Use a small bike pack as your carry-on item for any remaining trip necessities. But remember to leave your tools in your checked bag and empty any water bottles or bladders before heading through airport security. A bike bag is considered “over-sized” and must weigh under 50 pounds / 22 kilograms (this may vary by airline). There is an additional charge for checking a bike bag, but most major airlines will accommodate bike bags without a problem.

Getting to Whistler

Getting your bike from Vancouver Airport to Whistler is easy when you book with Skylynx or Epic Rides shuttle services. Skylynx can accommodate bike bags but you do need to specify when booking and pay the extra luggage fee to ensure there’s space on your shuttle. Epic Rides specializes in getting people to Whistler with their gear. They have custom-built bike trailers and storage space to accommodate built bikes or bikes in bags / boxes. However, they can only take so many bikes in bags / boxes on each bus so it’s still a good idea to mention it when booking.

Rebuilding your Bike

When it comes to building your bike, most parking lots will do just fine as it’s a quick build with minimal tools required. However, if you’d rather have a mechanic tackle the build call Arbutus Routes or Whistler Bike Co ahead of time to arrange.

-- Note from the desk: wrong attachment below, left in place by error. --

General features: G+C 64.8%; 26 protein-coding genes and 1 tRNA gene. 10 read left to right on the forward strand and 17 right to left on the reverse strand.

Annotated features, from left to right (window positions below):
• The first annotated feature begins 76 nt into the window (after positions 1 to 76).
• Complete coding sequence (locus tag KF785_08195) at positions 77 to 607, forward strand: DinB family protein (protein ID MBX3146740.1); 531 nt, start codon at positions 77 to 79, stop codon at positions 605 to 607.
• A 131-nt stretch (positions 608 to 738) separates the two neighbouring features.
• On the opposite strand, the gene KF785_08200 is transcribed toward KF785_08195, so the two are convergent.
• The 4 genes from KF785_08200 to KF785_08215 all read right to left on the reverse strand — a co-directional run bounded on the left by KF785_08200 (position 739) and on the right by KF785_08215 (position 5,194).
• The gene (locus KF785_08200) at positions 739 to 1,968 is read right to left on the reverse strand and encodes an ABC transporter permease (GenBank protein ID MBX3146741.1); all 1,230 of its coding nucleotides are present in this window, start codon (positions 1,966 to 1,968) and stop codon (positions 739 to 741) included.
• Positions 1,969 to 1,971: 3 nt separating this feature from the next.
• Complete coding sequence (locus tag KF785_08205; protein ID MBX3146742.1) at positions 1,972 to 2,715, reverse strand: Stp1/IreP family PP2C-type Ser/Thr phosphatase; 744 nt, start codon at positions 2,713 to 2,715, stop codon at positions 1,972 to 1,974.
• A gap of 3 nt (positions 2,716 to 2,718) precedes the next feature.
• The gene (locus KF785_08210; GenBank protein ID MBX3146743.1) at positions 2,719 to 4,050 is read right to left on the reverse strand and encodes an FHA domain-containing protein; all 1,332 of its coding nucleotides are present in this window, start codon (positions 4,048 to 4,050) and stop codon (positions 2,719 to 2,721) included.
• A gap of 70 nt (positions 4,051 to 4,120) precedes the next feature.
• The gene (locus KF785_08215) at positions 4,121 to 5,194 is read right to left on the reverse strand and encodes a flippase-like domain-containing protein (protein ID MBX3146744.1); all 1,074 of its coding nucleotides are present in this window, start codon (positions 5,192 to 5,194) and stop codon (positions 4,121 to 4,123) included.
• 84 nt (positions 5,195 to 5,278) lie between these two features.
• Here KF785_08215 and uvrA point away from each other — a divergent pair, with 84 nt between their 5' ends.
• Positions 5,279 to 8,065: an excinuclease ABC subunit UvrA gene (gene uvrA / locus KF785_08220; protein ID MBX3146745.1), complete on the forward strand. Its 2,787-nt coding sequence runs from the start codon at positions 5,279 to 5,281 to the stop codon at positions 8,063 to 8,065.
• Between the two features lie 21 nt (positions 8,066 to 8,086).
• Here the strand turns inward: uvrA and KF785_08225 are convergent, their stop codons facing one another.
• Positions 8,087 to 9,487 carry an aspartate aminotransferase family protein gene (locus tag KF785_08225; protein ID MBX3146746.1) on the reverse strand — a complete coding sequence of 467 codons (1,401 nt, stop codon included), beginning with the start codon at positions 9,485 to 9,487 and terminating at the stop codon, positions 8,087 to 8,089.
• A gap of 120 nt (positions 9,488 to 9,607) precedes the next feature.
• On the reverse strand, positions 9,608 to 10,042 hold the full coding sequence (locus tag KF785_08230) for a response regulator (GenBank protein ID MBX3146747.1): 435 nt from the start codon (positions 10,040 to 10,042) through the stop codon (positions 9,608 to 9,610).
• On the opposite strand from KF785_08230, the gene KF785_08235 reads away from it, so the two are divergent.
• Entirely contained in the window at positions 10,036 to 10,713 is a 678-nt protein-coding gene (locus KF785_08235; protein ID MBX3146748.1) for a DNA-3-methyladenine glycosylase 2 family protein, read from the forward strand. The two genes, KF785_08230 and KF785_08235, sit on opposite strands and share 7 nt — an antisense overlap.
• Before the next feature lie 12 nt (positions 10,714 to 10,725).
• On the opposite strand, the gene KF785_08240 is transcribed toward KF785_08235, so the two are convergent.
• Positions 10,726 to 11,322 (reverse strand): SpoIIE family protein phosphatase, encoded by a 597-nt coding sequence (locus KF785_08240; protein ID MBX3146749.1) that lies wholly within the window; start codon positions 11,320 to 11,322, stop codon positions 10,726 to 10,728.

Mechanic re-building a bike in Whistler
The pros are here to help. PHOTO ABBY COOPER

Road Tripping with a Bike

Nothing beats an old-fashioned bike road trip. Traveling by car isn’t new or revolutionary, especially when it comes to toting bikes around, but there are a few tips that will set you up for your smoothest bike road trip yet.

If you’re a truck owner, a tailgate pad is a great investment for the longevity of both your truck and bike. Hot tip, there are usually two sizes of tailgate pads when looking to purchase, one for small trucks and one for full-sized. SUV and car owners can take your choice of hitch or roof bike racks, but remember that roof racks won’t fit in many of the underground parking areas in Whistler.

Stopping is an essential part of road tripping, and while you’ll want to keep an eye on your bike it’s a worthwhile investment to purchase a lock or two that you can trust. A Kryptonite or similar style lock is ideal since it’s difficult to cut through, unlike cable locks. Be sure to get a length of lock that will work to secure your bike to your car.

Biker loading roof rack in Whistler
BC is full of bucket-list-worthy bike road trips, including the Sea to Sky. PHOTO ABBY COOPER